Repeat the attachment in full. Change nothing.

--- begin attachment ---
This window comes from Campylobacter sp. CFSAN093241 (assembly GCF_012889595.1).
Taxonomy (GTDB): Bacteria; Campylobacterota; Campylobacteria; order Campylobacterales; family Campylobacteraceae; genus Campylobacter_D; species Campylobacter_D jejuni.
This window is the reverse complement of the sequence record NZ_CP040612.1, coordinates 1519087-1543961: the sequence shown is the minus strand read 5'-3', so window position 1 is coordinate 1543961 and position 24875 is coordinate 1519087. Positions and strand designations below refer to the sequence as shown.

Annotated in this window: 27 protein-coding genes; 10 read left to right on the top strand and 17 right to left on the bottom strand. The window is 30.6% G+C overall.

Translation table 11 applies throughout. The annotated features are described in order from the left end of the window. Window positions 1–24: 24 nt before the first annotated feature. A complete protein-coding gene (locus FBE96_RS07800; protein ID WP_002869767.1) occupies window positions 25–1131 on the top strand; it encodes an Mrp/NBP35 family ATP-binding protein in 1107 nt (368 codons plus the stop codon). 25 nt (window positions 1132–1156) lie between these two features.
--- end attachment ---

This window comes from Campylobacter sp. CFSAN093241 (assembly GCF_012889595.1).
Taxonomy (GTDB): Bacteria; Campylobacterota; Campylobacteria; order Campylobacterales; family Campylobacteraceae; genus Campylobacter_D; species Campylobacter_D jejuni.
This window is the reverse complement of the sequence record NZ_CP040612.1, coordinates 1519087-1543961: the sequence shown is the minus strand read 5'-3', so window position 1 is coordinate 1543961 and position 24875 is coordinate 1519087. Positions and strand designations below refer to the sequence as shown.

Annotated in this window: 27 protein-coding genes; 10 read left to right on the top strand and 17 right to left on the bottom strand. The window is 30.6% G+C overall.

Translation table 11 applies throughout. The annotated features are described in order from the left end of the window. Window positions 1–24: 24 nt before the first annotated feature. A complete protein-coding gene (locus FBE96_RS07800; protein ID WP_002869767.1) occupies window positions 25–1131 on the top strand; it encodes an Mrp/NBP35 family ATP-binding protein in 1107 nt (368 codons plus the stop codon). 25 nt (window positions 1132–1156) lie between these two features.